I got my start with WordPress around version 2.9—”Carmen”. I have a pretty typical story for people in my shoes: I started off by building sites for friends and family. I charged a few hundred bucks and popped out a theme with their logo on it.
College rolled around and I discovered that while the curriculum was helpful for learning the knowledge behind programming, it wasn’t quenching my desire to work on the web. I was being taught C# and Java, as opposed to my interest PHP, JS, Ruby, Python. I dropped out with a couple years under my belt-ready to get started while appreciating some of the foundational knowledge I gained.
I then jumped headlong into freelancing. For my age and experience, I did pretty OK! I found most of my work via oDesk and the WordPress Jobs board. However, I was itching to be able to pursue more in-depth topics and abilities that my freelancing left no time for.
I started applying for jobs and was hired by an SEO/marketing/development firm in Charlotte, NC. I was quickly marooned into a world of custom plugins and themes that I was responsible for maintaining. Being the sole developer at the agency, I was the go-to for the full spectrum of web needs—front and back end. After a year there, the company dissolved; I was on my own once again.
With a bit more experience and knowledge under my belt, I started a partnership with a designer-friend of mine; we worked together for a little over a year. My role was a 60/40 split—front and back end. I came to greatly prefer working on back-end projects—integrating an API into a custom or 3rd party plugin, whipping WooCommerce into something neat, or just utilizing WordPress as a CMS/app framework.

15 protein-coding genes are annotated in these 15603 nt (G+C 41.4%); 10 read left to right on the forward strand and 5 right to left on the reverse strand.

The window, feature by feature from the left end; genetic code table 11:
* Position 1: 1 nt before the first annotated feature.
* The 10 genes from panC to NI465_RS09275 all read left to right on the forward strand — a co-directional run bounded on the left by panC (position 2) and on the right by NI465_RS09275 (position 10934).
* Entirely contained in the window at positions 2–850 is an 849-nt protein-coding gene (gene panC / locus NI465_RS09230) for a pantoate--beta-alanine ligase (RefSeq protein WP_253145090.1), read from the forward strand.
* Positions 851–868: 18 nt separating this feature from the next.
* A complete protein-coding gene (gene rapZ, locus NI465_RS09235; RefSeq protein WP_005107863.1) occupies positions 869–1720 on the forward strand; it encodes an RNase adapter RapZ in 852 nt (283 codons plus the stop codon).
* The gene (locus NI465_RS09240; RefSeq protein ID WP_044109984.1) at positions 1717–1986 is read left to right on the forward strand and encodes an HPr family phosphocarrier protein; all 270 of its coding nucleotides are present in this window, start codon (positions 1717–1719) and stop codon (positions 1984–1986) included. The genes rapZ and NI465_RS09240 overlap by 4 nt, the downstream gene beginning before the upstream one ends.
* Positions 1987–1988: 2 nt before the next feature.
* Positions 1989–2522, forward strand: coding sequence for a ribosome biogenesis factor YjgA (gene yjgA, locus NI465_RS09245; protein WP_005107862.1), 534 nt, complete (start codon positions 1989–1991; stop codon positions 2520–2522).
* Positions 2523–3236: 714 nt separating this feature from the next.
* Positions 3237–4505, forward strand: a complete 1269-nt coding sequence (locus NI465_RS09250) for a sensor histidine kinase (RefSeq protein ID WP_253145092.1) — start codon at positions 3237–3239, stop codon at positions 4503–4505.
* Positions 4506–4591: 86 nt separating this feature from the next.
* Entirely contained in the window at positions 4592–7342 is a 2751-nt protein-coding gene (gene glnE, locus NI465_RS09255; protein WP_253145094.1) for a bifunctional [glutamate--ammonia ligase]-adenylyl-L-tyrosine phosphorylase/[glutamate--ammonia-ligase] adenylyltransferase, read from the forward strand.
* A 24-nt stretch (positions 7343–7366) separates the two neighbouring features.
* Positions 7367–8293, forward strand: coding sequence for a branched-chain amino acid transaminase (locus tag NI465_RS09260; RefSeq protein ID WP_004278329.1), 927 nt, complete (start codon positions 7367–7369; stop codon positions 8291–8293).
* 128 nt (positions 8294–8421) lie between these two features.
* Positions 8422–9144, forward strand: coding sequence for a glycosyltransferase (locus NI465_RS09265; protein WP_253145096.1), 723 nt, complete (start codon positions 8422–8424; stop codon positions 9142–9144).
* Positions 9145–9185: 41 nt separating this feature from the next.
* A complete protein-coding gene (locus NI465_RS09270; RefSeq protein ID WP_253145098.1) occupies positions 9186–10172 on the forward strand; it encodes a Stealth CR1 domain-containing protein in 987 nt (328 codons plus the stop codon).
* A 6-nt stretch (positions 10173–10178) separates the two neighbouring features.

In January of 2015, I took on an apprenticeship with the folks at Upstatement, and in March of ’15, a full-time position at 10up.
- Front-end development
- Quoting projects
- Occasionally sitting in on discovery meetings to refine scope
- Converting PSDs from designer into WordPress websites
- Ensuring browser compatibility
- Maintenance of custom plugins from past projects (membership, widgets, post loops, theme helpers, etc.)
- Creation of custom plugins and extensions
- Integration of 3rd party plugins where appropriate
- Creation and maintenance of email accounts
- Spinning up new servers when needed
- Ensuring reliability of existing server stack
- Implementation of server monitoring and optimization tools
Had my hand in turn-key business solution-plugins, mini social networks, membership sites, ecommerce sites, startups, and more. 80/20 split plugins/themes.
- PhpStorm—the best IDE on the block, with WordPress integration/support
- Sublime Text—text editor of choice when I don’t need the feature-set of an IDE.
- VVV – a vagrant configuration that is suited for WordPress development
- SourceTree—Git/SVN client
- Roots—starter theme that abstracts much of the WordPress theming system
- Gulp—task runner— and a handful of plugins, esp. LiveReload.
- BrowserSync—npm module that makes dev sites publicly accessible and sync-able
Unique process that presented content and business goals above all else.
- Holding meetings to determine site and business goals, target market, content hierarchy, functionality, and more.
- Working with designer to determine wireframes and content hierarchy
- Advising designer on current capabilities and guiding designs to be web-friendly
- Taking finalized designs/wireframes and creating a WordPress theme, site content plugin, and integrating all required functionality through custom and 3rd party plugins
I know the “WordPress” way, the different APIs WordPress offers, and how to make something that doesn’t break when it (or WordPress) is updated.
My goal is to have the entire source of WordPress stepped through (yay PhpStorm + Xdebug!) by mid-2015.
I also make efforts to build CSS in an atomic pattern – so that a design is translated to actuality in a consistent way throughout a site, and so that elements can be re-used in as easy a fashion as possible.
Everything I build is responsive, either with a well established grid system (Bootstrap) or a custom one.
I’ve successfully implemented real-world projects using Backbone, Ember, and React.
This site runs on a custom, Ubuntu-based Digital Ocean droplet that I configured myself.
It features SSL from Let’s Encrypt, Full Page and Object Caching via APCu, and HTTP/2.